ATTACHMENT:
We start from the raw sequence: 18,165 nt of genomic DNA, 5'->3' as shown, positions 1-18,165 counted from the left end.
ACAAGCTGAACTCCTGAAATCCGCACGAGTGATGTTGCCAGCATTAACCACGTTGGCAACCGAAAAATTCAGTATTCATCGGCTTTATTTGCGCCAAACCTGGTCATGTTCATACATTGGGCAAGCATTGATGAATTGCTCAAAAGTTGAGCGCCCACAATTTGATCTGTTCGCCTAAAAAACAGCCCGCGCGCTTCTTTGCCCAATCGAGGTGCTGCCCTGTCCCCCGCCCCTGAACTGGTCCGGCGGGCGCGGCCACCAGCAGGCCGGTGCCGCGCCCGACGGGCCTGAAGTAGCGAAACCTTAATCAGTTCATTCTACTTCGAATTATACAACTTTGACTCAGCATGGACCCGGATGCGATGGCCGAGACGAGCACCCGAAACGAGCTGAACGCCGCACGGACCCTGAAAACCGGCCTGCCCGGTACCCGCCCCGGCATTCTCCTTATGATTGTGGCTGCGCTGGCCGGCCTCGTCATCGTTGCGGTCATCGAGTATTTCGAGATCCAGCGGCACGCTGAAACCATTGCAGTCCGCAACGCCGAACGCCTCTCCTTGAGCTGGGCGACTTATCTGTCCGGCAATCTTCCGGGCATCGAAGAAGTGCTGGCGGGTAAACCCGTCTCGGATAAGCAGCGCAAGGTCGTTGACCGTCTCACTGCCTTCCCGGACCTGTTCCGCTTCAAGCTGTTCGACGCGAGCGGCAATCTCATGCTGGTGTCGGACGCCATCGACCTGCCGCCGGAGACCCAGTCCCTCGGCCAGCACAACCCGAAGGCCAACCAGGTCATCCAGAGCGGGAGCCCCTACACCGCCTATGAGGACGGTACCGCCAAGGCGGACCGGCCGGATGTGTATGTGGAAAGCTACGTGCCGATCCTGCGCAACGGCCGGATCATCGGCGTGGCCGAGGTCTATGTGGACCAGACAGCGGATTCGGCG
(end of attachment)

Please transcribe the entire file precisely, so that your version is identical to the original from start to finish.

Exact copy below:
We start from the raw sequence: 18,165 nt of genomic DNA, 5'->3' as shown, positions 1-18,165 counted from the left end.
ACAAGCTGAACTCCTGAAATCCGCACGAGTGATGTTGCCAGCATTAACCACGTTGGCAACCGAAAAATTCAGTATTCATCGGCTTTATTTGCGCCAAACCTGGTCATGTTCATACATTGGGCAAGCATTGATGAATTGCTCAAAAGTTGAGCGCCCACAATTTGATCTGTTCGCCTAAAAAACAGCCCGCGCGCTTCTTTGCCCAATCGAGGTGCTGCCCTGTCCCCCGCCCCTGAACTGGTCCGGCGGGCGCGGCCACCAGCAGGCCGGTGCCGCGCCCGACGGGCCTGAAGTAGCGAAACCTTAATCAGTTCATTCTACTTCGAATTATACAACTTTGACTCAGCATGGACCCGGATGCGATGGCCGAGACGAGCACCCGAAACGAGCTGAACGCCGCACGGACCCTGAAAACCGGCCTGCCCGGTACCCGCCCCGGCATTCTCCTTATGATTGTGGCTGCGCTGGCCGGCCTCGTCATCGTTGCGGTCATCGAGTATTTCGAGATCCAGCGGCACGCTGAAACCATTGCAGTCCGCAACGCCGAACGCCTCTCCTTGAGCTGGGCGACTTATCTGTCCGGCAATCTTCCGGGCATCGAAGAAGTGCTGGCGGGTAAACCCGTCTCGGATAAGCAGCGCAAGGTCGTTGACCGTCTCACTGCCTTCCCGGACCTGTTCCGCTTCAAGCTGTTCGACGCGAGCGGCAATCTCATGCTGGTGTCGGACGCCATCGACCTGCCGCCGGAGACCCAGTCCCTCGGCCAGCACAACCCGAAGGCCAACCAGGTCATCCAGAGCGGGAGCCCCTACACCGCCTATGAGGACGGTACCGCCAAGGCGGACCGGCCGGATGTGTATGTGGAAAGCTACGTGCCGATCCTGCGCAACGGCCGGATCATCGGCGTGGCCGAGGTCTATGTGGACCAGACAGCGGATTCGGCG